To learn how to present your information, do a quick online search for “how to write a press release,” and follow the formats you find. A good rule of thumb is to write the most important points in the first two lines of the press release.
Attach a high-resolution image of your painting with the press release; include the medium and dimensions. Write a personal note to the editor, and be certain your contact information is clear.
You may be wondering if you can still write a press release without having had a solo show. Yes! Think about what makes you unique as an artist.
Did you recently change careers? Is your art influenced by a life change? For instance, did you move to a new part of the country, send your last child off to college or pick up painting for the first time?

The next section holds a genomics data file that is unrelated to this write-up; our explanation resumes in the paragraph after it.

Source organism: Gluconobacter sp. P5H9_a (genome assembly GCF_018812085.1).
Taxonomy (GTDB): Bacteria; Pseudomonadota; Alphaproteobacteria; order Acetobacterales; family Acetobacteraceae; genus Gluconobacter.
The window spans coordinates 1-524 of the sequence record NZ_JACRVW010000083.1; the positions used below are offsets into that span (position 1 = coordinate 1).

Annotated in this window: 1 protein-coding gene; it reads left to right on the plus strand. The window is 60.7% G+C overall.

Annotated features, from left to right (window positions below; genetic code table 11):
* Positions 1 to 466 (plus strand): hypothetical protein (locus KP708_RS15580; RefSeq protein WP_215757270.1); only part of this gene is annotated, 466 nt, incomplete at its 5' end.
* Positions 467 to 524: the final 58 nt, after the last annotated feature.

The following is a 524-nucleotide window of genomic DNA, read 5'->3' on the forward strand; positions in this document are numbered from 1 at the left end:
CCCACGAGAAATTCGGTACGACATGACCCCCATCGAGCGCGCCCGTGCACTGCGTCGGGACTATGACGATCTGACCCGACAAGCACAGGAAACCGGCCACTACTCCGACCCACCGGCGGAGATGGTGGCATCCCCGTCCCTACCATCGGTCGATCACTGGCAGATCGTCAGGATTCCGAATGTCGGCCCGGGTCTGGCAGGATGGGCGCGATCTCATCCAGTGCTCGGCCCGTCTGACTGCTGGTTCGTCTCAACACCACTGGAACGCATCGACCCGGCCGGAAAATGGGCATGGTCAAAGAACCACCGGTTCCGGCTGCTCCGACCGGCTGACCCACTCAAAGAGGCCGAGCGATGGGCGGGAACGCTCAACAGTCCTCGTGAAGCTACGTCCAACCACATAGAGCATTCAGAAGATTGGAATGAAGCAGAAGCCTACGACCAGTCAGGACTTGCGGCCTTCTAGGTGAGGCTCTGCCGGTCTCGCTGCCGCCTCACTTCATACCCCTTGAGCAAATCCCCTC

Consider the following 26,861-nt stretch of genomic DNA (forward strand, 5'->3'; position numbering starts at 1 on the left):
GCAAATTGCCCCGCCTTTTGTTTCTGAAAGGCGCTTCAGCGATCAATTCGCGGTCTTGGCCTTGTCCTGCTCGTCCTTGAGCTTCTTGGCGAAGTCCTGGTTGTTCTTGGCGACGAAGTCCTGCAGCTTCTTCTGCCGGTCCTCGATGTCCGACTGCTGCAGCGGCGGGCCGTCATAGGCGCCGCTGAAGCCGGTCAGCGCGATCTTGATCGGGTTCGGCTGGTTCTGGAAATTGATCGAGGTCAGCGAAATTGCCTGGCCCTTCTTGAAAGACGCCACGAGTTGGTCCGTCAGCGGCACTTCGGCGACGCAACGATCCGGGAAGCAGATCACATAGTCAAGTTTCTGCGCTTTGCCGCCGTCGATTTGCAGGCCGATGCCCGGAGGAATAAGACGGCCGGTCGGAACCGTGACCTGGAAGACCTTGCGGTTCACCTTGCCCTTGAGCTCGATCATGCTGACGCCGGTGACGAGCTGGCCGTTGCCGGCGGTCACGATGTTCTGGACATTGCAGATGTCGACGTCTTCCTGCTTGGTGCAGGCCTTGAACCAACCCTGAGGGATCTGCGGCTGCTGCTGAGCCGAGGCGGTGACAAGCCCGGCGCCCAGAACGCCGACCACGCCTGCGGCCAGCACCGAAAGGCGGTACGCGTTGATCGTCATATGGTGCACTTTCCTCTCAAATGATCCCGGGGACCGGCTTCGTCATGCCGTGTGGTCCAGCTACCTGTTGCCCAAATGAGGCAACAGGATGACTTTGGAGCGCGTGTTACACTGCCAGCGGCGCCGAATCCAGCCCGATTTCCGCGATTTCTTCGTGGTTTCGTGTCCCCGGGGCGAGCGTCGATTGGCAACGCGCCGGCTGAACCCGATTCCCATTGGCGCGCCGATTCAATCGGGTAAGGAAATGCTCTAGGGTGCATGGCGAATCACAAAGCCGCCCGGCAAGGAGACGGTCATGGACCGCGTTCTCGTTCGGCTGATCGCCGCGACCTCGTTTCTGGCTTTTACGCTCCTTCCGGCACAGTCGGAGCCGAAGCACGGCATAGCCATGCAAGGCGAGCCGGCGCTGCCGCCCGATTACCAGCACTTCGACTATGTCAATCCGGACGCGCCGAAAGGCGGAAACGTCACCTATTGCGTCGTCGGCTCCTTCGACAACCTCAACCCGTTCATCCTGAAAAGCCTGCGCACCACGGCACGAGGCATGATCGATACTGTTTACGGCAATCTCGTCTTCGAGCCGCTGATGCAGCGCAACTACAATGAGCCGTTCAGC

Perhaps you were a doctor, and now you’re a full-time artist — or maybe you still practice both. Your message as an artist could make for very interesting content. Share your story, and submit it for publication. Nothing ventured, nothing gained.
4. Stay in Forward Motion
Don’t forget to share your work. As you think about the steps required to build your resume, consider all of the opportunities to grow as an artist.
Enter juried shows and art competitions. Share news of your success online and in print media. And, above all, don’t let minor bumps in the road stop you from moving forward on your personal creative journey.
A version of this article, written by Cecilia Murray, was first featured in Pastel Journal. To subscribe to the magazine, click here.
And, if you’re ready to start adding some pastel awards and recognition to your own artist resume, learn all about Pastel Journal’s Pastel 100 Competition here.